INTERTEXTUALITY IN ASTLEY

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					                        INTERTEXTUALITY IN ASTLEY

In page order:

p.3 Shakespeare - Hamlet

p.8 Cyclops (The Cyclops were almost like human beings but of a gigantic size and
with only one eye in the middle of their heads. Essentially there were three of them:
Brontes (thunderer), Steropes (Lightener), and Arges (Bright). They were born to
Gaea and Uranus. They were the first smiths. Volcanos were believed to be the
aftermath of their underground work.

p8 Crusader Rabbit, p. 65, 165 Mutant Lobe from Outer Space

p.9 Laurence Sterne 1713–68, English author, b. Ireland. He wrote Tristram Shandy
p.10 Mozart, Beethoven
p.13 Cecil B deMille Director, Producer, Editor, Writer, even Actor: one of the silver
screen's greatest talents. Though throughout his multi-faceted he made an invaluable
contribution to movie making,. Three of his films were nominated for Best Picture of the year
(CLEOPATRA (1934), THE GREATEST SHOW ON EARTH (which won in 1952), and THE
TEN COMMANDMENTS (1956).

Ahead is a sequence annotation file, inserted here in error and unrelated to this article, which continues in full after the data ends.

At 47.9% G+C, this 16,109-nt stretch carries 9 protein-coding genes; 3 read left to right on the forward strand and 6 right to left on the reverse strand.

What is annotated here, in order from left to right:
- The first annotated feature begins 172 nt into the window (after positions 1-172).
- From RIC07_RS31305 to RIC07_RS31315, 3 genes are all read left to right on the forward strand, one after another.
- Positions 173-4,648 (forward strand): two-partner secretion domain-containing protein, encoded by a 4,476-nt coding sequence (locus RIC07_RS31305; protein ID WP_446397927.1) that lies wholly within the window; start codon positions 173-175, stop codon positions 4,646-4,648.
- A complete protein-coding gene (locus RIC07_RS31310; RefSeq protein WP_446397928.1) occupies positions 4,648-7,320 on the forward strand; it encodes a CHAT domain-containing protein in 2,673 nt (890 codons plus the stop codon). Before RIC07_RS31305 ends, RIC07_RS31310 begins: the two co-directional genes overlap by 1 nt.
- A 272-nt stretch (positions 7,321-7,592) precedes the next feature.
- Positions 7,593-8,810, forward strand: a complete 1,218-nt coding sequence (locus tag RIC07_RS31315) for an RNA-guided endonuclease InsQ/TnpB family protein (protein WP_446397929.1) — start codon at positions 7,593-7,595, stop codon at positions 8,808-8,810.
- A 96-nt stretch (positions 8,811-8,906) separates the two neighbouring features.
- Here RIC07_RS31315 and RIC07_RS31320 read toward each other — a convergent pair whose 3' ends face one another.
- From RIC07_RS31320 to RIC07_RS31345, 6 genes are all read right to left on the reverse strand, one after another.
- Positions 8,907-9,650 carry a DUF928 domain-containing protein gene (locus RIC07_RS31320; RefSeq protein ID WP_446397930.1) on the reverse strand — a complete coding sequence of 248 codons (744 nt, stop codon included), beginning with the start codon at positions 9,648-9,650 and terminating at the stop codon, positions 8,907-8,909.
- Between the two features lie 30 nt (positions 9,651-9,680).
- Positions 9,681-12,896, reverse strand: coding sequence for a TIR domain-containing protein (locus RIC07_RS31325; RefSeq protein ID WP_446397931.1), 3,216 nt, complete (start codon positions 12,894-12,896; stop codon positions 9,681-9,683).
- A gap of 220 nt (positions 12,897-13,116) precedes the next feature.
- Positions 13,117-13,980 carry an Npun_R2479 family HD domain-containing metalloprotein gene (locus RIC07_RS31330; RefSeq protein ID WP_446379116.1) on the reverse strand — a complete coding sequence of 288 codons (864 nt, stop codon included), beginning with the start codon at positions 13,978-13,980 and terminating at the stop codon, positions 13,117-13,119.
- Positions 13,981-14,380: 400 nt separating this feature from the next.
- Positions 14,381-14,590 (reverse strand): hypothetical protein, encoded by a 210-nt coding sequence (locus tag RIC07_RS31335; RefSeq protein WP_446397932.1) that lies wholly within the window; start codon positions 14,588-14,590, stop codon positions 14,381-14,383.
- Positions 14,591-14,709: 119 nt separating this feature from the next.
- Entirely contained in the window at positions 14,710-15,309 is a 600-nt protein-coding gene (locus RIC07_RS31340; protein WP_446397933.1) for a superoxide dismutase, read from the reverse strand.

p.13 Authorised Version of Bible (King James)
p.14 Lawrence (D.H.?)
p.15 Dorothea McKellar: My Country (I Love a Sunburnt Country)
p.15 Captain Cook (The Great Gatsby??); p. 165
p. 15 The Flying Dutchman is a ghost ship that can never go home, but must sail "the
seven seas" forever. The Flying Dutchman is usually spotted from afar, sometimes
glowing with ghostly light. If she is hailed by another ship, her crew will often try to
send messages to land, to people long since dead.
p. 15 caracoles- half turns performed by horse and rider
p.16 Tennyson The Bugle Sounds
p.20 Lotos-eaters; Lotos Land – Tennyson, The Lotos Eaters
p.25 Ogden Nash (1902 –1971) was an American poet best known for writing pithy
and funny light verse.
p.43 Biblical quotes
p.47 Shakespeare, The Merchant of Venice (‘gentle rain from heaven’ – mercy)
p.82 Mendelssohn